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Tuesday, May 16, 2017
A projection of cyber code on a hooded man is pictured in this illustration picture taken on May 13, 2017. REUTERS/Kacper Pempel/Illustration
The global ransomware attack has affected several computers of a state power distribution company in West Bengal but the central government computer system has largely escaped, officials said on Monday.
State agencies that manage government websites and build supercomputers have installed security patches issued by Microsoft Corp.
Federal Minister Ravi Shankar Prasad told reporters that there was no serious impact on India, with only isolated incidents in parts of Kerala and Andhra Pradesh states, and the government was monitoring the situation.
However, West Bengal Power Minister Sovandev Chattopadhyay told Reuters that several billing centres of the state's Electricity Distribution Company Ltd (WBSEDCL) had been infected by the ransomware worm.
"The full extent and magnitude of the problem will be realised by tomorrow," he said, the situation will be very serious if household electricity consumption data from the central server of the utility could not be retrieved beforehand.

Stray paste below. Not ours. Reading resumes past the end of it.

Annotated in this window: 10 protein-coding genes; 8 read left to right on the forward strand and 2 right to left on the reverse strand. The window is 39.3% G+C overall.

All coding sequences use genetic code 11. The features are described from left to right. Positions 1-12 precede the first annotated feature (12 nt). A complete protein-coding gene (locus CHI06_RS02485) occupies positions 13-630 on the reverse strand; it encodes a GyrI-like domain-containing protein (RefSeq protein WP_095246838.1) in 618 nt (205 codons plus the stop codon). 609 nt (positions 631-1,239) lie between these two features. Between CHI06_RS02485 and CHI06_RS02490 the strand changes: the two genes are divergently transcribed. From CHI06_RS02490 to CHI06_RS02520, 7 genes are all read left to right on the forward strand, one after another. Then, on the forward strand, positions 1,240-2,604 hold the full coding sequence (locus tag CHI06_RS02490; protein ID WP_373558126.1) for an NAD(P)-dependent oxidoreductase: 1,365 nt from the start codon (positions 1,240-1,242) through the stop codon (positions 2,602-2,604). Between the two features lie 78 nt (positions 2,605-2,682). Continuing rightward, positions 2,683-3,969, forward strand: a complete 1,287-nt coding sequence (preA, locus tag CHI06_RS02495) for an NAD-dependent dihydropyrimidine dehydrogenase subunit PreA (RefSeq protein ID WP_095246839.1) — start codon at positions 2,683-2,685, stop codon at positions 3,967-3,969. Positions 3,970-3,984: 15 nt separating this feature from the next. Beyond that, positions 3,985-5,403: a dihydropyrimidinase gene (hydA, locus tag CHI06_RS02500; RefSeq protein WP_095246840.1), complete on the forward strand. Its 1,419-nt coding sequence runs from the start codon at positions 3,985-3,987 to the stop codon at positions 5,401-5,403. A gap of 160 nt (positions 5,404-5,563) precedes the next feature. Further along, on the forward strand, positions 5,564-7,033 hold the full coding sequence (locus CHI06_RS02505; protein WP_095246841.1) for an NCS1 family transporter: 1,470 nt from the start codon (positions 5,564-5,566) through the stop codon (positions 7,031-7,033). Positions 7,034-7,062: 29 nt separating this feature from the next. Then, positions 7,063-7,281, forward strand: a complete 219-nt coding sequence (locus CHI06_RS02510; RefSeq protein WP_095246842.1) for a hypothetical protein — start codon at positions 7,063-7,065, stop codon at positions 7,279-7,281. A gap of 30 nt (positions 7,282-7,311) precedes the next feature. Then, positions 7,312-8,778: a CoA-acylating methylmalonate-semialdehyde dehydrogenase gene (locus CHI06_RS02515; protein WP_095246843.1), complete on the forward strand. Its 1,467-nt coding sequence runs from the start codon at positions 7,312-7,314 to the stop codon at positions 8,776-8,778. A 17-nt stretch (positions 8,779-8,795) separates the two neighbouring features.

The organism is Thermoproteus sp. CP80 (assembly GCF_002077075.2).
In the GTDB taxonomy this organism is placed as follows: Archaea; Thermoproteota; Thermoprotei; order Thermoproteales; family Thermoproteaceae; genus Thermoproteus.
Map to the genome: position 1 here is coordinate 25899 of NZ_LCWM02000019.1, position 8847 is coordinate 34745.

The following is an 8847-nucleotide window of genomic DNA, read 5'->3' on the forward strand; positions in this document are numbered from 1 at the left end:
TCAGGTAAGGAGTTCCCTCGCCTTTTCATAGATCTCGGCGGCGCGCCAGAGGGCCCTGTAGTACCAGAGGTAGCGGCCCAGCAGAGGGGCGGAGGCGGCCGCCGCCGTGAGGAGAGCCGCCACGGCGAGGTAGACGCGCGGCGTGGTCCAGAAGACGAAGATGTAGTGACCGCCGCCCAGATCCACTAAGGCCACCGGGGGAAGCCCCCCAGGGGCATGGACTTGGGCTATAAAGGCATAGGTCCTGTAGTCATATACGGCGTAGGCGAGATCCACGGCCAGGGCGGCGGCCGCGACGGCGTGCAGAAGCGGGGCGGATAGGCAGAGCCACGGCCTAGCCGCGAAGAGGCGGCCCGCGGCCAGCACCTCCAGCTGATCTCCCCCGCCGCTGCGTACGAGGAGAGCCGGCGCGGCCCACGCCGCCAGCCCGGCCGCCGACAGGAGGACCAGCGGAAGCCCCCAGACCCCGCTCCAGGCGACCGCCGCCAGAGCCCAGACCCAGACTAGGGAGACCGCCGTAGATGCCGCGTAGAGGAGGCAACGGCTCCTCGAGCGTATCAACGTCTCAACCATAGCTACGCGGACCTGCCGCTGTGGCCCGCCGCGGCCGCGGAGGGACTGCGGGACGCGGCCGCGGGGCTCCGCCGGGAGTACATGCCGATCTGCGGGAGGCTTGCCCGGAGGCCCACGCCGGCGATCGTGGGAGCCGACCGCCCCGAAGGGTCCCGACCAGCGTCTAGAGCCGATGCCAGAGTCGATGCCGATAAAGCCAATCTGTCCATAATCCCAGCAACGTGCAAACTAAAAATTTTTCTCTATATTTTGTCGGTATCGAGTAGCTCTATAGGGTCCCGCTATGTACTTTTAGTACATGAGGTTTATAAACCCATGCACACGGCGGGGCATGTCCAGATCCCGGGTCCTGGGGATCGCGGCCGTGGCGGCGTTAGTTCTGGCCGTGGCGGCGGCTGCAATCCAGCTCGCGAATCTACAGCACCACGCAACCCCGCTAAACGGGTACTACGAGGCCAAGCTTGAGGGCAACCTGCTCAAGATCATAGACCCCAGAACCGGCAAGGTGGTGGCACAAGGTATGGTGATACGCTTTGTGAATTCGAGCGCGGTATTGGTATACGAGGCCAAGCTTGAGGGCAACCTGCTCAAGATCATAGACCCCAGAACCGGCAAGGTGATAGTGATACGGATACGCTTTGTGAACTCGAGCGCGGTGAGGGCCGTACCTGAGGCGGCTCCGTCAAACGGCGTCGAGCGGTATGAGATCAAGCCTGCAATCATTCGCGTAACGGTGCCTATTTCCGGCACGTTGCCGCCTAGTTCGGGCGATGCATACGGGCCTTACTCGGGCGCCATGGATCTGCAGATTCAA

A power department official who did not want to be named said billing for around 800,000 households was affected when the ransomware blocked access to files in the computers.
A senior official at the Federal Ministry of Electronics and Information Technology said its Computer Emergency Response Team was gathering all possible information about the ransomware.
The cyber attack, which shut car factories, hospitals, shops and schools over the weekend, has proved less severe than anticipated in Asia, but industry professionals have flagged potential risks in the future.
Aruna Sundararajan, secretary of India's Ministry of Electronics and Information Technology, told Reuters the government was constantly monitoring the situation and that a few stand-alone computers at a police department were "back in action" after being infected over the weekend.
It was not immediately clear what the police department did to secure its systems.
India's National Informatics Centre, which builds and manages almost all government websites, and the Centre for Development of Advanced Computing, a premier research institute that has built supercomputers, have actively installed patches to immunise their Windows systems, Sundararajan said.
Her ministry has also asked chief information security officers of all organisations run by provincial governments to follow guidelines issued by New Delhi to tackle the issue.
(Reporting by Krishna N. Das and Manoj Kumar in New Delhi, Subrata Nagchoudhury in Kolkata; Editing by Mark Heinrich)